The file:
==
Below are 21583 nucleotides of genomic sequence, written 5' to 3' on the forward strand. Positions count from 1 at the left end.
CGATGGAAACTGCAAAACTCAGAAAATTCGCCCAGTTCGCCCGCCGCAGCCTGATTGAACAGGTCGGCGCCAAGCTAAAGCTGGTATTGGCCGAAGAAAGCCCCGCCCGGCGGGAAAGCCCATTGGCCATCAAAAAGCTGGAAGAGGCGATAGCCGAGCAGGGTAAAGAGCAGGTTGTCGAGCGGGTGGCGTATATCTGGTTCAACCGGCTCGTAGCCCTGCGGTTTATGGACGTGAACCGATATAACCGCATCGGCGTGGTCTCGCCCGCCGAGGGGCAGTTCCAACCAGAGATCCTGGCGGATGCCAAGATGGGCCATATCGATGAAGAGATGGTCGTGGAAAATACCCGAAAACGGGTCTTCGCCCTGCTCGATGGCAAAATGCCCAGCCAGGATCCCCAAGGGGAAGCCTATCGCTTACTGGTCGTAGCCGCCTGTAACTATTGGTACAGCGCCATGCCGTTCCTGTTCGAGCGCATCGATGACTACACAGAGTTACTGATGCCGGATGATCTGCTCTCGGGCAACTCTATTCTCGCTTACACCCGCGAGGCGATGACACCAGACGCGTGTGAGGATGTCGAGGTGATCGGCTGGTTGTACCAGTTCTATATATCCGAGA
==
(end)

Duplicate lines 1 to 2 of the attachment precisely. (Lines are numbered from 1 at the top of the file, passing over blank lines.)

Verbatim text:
Below are 21583 nucleotides of genomic sequence, written 5' to 3' on the forward strand. Positions count from 1 at the left end.
CGATGGAAACTGCAAAACTCAGAAAATTCGCCCAGTTCGCCCGCCGCAGCCTGATTGAACAGGTCGGCGCCAAGCTAAAGCTGGTATTGGCCGAAGAAAGCCCCGCCCGGCGGGAAAGCCCATTGGCCATCAAAAAGCTGGAAGAGGCGATAGCCGAGCAGGGTAAAGAGCAGGTTGTCGAGCGGGTGGCGTATATCTGGTTCAACCGGCTCGTAGCCCTGCGGTTTATGGACGTGAACCGATATAACCGCATCGGCGTGGTCTCGCCCGCCGAGGGGCAGTTCCAACCAGAGATCCTGGCGGATGCCAAGATGGGCCATATCGATGAAGAGATGGTCGTGGAAAATACCCGAAAACGGGTCTTCGCCCTGCTCGATGGCAAAATGCCCAGCCAGGATCCCCAAGGGGAAGCCTATCGCTTACTGGTCGTAGCCGCCTGTAACTATTGGTACAGCGCCATGCCGTTCCTGTTCGAGCGCATCGATGACTACACAGAGTTACTGATGCCGGATGATCTGCTCTCGGGCAACTCTATTCTCGCTTACACCCGCGAGGCGATGACACCAGACGCGTGTGAGGATGTCGAGGTGATCGGCTGGTTGTACCAGTTCTATATATCCGAGA